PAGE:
Marion Adjustment Center

CCA Settles Overtime Lawsuit in Kentucky; Pays $260,000 to Shift Supervisors

Before we begin, let me say I love Prison Legal News. They have excellent news reporting AND tireless, intelligent activism that undermines the secrecy surrounding the prison industrial complex.

You can imagine my delight when I came across this report that PLN got a US District judge to unseal a $260,000 settlement between CCA and a group of shift supervisors in Kentucky who were denied overtime, arguing it was in the public interest.

The details are as follows:

Corrections Corporation of America, based in Nashville, Tennessee, paid the money in November to end a lawsuit brought by 25 employees of the now-shuttered Marion Adjustment Center in St. Mary’s, Kentucky. The former employees took $129,000 of the settlement. Plaintiff’s attorneys received $131,000.

The group claimed in a 2012 lawsuit that CCA denied them overtime after forcing them to work extra hours. CCA has denied the allegations.

Of the 25 people receiving payouts from the settlement, two got $10,300 checks, one got $10,800 and the rest amounts ranging from $1,200 to $9,100. As part of the settlement, CCA denied any wrongdoing.

The report also goes on to say that “Kentucky officials estimated the state saved $1.5 million to $2.5 million per year by not renewing the contract,” which is a powerful strike against the oft-repeated argument that prison privatization saves states money.

What’s most important here is we have evidence of a legal challenge against CCA that substantiates other reports of understaffing/overworking at private facilities. Forcing fewer staff to work longer hours without paying them overtime is one of the ways for-profit prisons cut costs and maximize profits, but the consequences are often high levels violence, inadequate food and health services, and squalid living conditions for inmates.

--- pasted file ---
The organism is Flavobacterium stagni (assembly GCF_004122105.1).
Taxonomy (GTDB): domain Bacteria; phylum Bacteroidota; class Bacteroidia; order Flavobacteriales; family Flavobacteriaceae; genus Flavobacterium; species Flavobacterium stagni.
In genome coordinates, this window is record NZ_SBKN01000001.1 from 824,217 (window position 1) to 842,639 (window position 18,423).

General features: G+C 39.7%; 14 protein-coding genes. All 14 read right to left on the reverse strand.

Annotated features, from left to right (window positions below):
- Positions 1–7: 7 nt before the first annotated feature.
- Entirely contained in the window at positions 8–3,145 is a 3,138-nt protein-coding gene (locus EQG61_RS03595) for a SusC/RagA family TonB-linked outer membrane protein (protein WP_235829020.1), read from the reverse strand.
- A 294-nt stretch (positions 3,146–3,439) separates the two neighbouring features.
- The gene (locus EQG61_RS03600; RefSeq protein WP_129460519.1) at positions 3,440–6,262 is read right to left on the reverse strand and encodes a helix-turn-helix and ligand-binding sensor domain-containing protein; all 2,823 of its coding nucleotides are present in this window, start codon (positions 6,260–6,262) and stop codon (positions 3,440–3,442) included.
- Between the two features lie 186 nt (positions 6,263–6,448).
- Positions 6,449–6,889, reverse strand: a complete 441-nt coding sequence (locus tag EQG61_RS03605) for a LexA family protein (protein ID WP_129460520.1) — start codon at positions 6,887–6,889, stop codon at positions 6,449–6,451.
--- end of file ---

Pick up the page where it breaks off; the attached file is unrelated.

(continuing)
We also now have another instance on the record where a US District judge has agreed to unseal a private prison’s settlement in the public interest, which should help other journalists and advocates do the same.

While these issues may continue to plague staff and inmates, the unsealing of this settlement constitutes a significant chip in the armor of secrecy that surrounds private prisons.

MuckRock’s “Private Prison Project” and the Need for Transparency

MuckRock announces "Private Prison Project." Here's why it's so badly needed.

MuckRock announces “Private Prison Project.” Here’s why it’s so badly needed.

Last week, Muckrock.com announced it was launching the Private Prison Project: a long-term investigation of the use of for-profit prison companies to accommodate America’s exploding incarceration rate.

According to the website, which helps the public through the process of filing records requests to government agencies, the first step of the Private Prison Project will be to focus on the procurement and execution of private prison contracts:

We’re beginning our inquiry by requesting the contracts that every state has with private correctional prisons and the required corresponding contract monitoring reports. New Mexico has successfully issued fines due to breaches of contract, and it’s likely many others can do the same. We’re after the marketing materials these companies provided and the bids they placed; a questionable study done by Temple University, in part founded by the private prison corporations the study supports, argues that competition between these corporations is a good thing, but monopolies and single bid contracts are not uncommon.

Public disclosure is not just a powerful tool for reform, it’s an essential democratic right that applies to private prison contractors as much as it does the government that hired them to take over some of their work. Incarceration is inherently the duty of government, and just as we expect transparency in government, we should expect transparency from contractors that use taxpayer money to provide identical functions to that government.

If MuckRock is successful, public disclosure would remove the shroud of secrecy that allows private prisons to avoid public scrutiny and resist reform.

Continue reading